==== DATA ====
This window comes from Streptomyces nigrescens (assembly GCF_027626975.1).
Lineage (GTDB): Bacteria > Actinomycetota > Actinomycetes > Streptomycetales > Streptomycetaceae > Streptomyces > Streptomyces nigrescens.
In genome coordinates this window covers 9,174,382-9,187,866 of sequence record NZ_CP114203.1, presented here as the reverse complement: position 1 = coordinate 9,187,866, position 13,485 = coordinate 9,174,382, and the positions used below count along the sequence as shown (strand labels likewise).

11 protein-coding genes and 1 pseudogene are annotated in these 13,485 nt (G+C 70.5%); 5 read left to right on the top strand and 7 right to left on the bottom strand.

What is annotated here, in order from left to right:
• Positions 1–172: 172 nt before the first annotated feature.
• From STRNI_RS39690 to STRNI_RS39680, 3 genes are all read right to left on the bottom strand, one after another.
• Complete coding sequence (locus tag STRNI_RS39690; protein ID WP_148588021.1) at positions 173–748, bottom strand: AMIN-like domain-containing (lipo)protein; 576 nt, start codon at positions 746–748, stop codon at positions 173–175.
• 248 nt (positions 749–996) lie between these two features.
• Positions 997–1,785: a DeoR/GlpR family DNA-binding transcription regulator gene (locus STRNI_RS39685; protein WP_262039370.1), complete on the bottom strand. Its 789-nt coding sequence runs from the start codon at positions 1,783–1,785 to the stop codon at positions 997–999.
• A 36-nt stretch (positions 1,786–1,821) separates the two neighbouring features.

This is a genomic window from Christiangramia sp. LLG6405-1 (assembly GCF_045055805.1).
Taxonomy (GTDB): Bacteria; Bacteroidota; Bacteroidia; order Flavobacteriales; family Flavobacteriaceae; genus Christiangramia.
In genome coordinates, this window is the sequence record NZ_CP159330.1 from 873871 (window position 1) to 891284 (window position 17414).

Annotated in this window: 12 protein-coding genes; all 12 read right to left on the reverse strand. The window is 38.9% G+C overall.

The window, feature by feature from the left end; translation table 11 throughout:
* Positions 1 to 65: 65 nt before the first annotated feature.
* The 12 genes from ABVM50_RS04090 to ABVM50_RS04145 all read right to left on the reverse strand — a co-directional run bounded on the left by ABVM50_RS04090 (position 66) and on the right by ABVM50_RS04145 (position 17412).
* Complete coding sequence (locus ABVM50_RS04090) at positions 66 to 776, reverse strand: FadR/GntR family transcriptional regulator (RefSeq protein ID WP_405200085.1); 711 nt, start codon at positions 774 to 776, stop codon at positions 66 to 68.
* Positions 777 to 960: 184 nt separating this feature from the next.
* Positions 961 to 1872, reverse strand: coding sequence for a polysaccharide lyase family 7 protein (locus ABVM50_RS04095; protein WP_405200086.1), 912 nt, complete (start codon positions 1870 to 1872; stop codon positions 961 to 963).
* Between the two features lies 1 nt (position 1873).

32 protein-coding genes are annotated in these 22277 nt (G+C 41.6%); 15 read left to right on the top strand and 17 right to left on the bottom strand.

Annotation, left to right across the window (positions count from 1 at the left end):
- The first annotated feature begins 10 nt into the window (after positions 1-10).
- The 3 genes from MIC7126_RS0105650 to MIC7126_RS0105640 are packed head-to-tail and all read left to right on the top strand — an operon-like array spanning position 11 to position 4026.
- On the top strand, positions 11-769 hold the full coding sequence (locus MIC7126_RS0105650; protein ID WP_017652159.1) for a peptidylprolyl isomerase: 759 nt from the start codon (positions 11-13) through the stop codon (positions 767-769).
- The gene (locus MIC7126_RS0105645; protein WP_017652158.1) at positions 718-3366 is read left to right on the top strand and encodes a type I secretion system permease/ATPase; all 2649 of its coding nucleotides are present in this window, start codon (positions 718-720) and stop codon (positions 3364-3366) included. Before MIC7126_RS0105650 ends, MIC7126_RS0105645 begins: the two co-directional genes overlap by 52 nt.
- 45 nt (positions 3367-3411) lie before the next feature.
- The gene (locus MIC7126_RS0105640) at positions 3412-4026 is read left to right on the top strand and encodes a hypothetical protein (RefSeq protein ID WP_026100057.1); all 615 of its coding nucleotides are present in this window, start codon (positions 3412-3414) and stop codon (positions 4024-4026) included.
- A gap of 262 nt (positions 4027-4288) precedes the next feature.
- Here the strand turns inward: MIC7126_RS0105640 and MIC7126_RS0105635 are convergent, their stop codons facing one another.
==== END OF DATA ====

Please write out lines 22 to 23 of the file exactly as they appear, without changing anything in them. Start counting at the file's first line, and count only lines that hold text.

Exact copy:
* Between the two features lies 1 nt (position 1873).

32 protein-coding genes are annotated in these 22277 nt (G+C 41.6%); 15 read left to right on the top strand and 17 right to left on the bottom strand.